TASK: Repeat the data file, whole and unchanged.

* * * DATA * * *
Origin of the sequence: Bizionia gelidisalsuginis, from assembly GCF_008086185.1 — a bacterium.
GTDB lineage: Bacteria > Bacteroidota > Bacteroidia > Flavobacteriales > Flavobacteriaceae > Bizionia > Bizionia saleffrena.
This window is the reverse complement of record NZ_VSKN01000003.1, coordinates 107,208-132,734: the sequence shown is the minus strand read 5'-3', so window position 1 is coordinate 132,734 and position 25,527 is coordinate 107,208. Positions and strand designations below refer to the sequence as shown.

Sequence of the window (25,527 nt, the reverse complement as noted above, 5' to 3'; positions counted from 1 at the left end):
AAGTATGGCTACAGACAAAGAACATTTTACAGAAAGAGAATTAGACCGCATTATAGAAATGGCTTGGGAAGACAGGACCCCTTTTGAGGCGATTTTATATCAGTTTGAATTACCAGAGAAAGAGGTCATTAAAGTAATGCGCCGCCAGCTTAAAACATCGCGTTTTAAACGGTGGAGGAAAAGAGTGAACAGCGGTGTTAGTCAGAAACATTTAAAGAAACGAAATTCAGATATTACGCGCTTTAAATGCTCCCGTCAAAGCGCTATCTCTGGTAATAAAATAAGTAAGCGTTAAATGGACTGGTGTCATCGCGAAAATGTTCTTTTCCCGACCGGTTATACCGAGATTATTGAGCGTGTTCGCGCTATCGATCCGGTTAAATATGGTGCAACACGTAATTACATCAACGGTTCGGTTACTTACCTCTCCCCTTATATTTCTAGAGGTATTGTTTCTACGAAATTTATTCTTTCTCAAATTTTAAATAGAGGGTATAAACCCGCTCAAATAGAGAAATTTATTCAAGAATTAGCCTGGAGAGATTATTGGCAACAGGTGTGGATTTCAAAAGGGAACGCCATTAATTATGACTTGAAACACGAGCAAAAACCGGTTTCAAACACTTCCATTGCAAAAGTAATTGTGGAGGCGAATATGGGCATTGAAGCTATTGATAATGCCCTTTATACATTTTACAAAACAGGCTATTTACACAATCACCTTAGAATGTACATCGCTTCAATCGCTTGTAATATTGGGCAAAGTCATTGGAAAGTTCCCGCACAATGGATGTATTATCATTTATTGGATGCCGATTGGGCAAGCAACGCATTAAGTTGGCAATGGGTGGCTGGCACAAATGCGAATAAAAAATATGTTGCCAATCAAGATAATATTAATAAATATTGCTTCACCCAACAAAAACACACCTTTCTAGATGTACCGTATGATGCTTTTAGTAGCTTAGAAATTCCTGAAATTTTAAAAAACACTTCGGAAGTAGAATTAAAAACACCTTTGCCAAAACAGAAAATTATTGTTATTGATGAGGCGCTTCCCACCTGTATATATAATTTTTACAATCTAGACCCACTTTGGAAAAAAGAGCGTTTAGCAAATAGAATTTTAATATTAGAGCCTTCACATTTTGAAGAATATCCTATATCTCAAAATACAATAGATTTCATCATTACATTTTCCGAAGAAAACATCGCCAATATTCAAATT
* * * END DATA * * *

Origin of the sequence: Bizionia gelidisalsuginis, from assembly GCF_008086185.1 — a bacterium.
GTDB lineage: Bacteria > Bacteroidota > Bacteroidia > Flavobacteriales > Flavobacteriaceae > Bizionia > Bizionia saleffrena.
This window is the reverse complement of record NZ_VSKN01000003.1, coordinates 107,208-132,734: the sequence shown is the minus strand read 5'-3', so window position 1 is coordinate 132,734 and position 25,527 is coordinate 107,208. Positions and strand designations below refer to the sequence as shown.

Sequence of the window (25,527 nt, the reverse complement as noted above, 5' to 3'; positions counted from 1 at the left end):
AAGTATGGCTACAGACAAAGAACATTTTACAGAAAGAGAATTAGACCGCATTATAGAAATGGCTTGGGAAGACAGGACCCCTTTTGAGGCGATTTTATATCAGTTTGAATTACCAGAGAAAGAGGTCATTAAAGTAATGCGCCGCCAGCTTAAAACATCGCGTTTTAAACGGTGGAGGAAAAGAGTGAACAGCGGTGTTAGTCAGAAACATTTAAAGAAACGAAATTCAGATATTACGCGCTTTAAATGCTCCCGTCAAAGCGCTATCTCTGGTAATAAAATAAGTAAGCGTTAAATGGACTGGTGTCATCGCGAAAATGTTCTTTTCCCGACCGGTTATACCGAGATTATTGAGCGTGTTCGCGCTATCGATCCGGTTAAATATGGTGCAACACGTAATTACATCAACGGTTCGGTTACTTACCTCTCCCCTTATATTTCTAGAGGTATTGTTTCTACGAAATTTATTCTTTCTCAAATTTTAAATAGAGGGTATAAACCCGCTCAAATAGAGAAATTTATTCAAGAATTAGCCTGGAGAGATTATTGGCAACAGGTGTGGATTTCAAAAGGGAACGCCATTAATTATGACTTGAAACACGAGCAAAAACCGGTTTCAAACACTTCCATTGCAAAAGTAATTGTGGAGGCGAATATGGGCATTGAAGCTATTGATAATGCCCTTTATACATTTTACAAAACAGGCTATTTACACAATCACCTTAGAATGTACATCGCTTCAATCGCTTGTAATATTGGGCAAAGTCATTGGAAAGTTCCCGCACAATGGATGTATTATCATTTATTGGATGCCGATTGGGCAAGCAACGCATTAAGTTGGCAATGGGTGGCTGGCACAAATGCGAATAAAAAATATGTTGCCAATCAAGATAATATTAATAAATATTGCTTCACCCAACAAAAACACACCTTTCTAGATGTACCGTATGATGCTTTTAGTAGCTTAGAAATTCCTGAAATTTTAAAAAACACTTCGGAAGTAGAATTAAAAACACCTTTGCCAAAACAGAAAATTATTGTTATTGATGAGGCGCTTCCCACCTGTATATATAATTTTTACAATCTAGACCCACTTTGGAAAAAAGAGCGTTTAGCAAATAGAATTTTAATATTAGAGCCTTCACATTTTGAAGAATATCCTATATCTCAAAATACAATAGATTTCATCATTACATTTTCCGAAGAAAACATCGCCAATATTCAAATT